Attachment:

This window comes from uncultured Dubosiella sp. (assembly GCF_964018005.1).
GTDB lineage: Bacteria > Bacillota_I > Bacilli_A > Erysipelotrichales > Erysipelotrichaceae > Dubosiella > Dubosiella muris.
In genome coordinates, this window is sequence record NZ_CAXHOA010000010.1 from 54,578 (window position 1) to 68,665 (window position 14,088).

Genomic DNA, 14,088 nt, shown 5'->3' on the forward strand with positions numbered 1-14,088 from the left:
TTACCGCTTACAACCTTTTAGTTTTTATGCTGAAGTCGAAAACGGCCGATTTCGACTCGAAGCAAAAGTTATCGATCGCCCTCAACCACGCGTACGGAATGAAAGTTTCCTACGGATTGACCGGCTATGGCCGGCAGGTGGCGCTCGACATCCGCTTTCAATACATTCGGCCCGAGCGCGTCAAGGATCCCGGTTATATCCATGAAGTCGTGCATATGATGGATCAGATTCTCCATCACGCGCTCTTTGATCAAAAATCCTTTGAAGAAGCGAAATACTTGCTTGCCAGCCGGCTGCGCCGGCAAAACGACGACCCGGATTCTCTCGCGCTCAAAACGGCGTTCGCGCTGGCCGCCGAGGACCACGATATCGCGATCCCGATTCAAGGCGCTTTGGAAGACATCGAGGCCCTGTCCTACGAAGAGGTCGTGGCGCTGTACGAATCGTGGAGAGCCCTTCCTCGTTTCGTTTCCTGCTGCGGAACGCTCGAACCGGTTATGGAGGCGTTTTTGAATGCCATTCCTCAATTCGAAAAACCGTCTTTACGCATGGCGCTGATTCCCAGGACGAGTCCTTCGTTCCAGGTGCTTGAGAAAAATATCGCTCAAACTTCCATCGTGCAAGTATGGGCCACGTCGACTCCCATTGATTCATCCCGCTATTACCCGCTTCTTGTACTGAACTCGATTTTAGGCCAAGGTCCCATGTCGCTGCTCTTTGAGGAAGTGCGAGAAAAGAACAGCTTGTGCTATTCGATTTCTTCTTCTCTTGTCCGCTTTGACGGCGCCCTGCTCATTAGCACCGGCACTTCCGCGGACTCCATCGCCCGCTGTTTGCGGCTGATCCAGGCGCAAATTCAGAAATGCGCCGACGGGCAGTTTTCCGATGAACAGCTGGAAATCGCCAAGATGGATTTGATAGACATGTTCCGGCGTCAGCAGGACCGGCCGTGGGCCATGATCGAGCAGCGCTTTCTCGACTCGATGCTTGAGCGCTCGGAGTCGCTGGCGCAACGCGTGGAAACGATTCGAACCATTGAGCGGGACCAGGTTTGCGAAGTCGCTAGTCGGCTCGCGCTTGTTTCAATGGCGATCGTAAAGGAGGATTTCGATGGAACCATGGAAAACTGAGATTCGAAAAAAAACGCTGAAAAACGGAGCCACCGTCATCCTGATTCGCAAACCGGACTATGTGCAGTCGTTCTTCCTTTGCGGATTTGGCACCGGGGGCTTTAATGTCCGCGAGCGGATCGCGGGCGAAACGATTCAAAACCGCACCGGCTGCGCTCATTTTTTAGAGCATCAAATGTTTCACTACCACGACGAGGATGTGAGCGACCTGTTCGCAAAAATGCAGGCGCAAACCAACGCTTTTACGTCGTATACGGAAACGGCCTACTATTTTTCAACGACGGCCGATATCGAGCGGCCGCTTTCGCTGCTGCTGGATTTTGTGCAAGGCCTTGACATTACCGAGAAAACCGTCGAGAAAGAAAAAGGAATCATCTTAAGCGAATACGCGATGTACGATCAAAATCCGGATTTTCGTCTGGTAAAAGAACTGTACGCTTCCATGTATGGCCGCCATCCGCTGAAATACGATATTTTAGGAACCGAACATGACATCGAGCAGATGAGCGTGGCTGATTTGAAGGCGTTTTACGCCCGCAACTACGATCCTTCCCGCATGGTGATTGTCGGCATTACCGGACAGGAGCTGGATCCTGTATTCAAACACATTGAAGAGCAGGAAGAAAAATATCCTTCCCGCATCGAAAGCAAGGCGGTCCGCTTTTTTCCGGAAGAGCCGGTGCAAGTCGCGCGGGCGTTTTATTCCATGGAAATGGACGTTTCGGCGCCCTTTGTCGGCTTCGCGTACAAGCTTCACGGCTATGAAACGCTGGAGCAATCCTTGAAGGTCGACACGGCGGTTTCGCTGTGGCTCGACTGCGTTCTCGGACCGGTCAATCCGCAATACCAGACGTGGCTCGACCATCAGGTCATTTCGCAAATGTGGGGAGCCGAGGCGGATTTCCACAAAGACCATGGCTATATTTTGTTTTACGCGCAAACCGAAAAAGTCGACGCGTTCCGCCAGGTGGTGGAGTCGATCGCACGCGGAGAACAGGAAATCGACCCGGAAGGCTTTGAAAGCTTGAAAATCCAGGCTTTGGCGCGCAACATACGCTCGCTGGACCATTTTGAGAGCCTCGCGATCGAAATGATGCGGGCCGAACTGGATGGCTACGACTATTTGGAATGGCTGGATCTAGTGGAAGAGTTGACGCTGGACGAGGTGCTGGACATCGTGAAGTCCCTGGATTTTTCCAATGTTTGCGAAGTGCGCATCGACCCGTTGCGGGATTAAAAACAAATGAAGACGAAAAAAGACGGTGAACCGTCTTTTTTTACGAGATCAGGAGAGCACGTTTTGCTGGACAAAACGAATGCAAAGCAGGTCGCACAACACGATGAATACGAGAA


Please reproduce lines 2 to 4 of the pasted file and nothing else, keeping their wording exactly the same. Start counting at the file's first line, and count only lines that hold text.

GTDB lineage: Bacteria > Bacillota_I > Bacilli_A > Erysipelotrichales > Erysipelotrichaceae > Dubosiella > Dubosiella muris.
In genome coordinates, this window is sequence record NZ_CAXHOA010000010.1 from 54,578 (window position 1) to 68,665 (window position 14,088).

Genomic DNA, 14,088 nt, shown 5'->3' on the forward strand with positions numbered 1-14,088 from the left: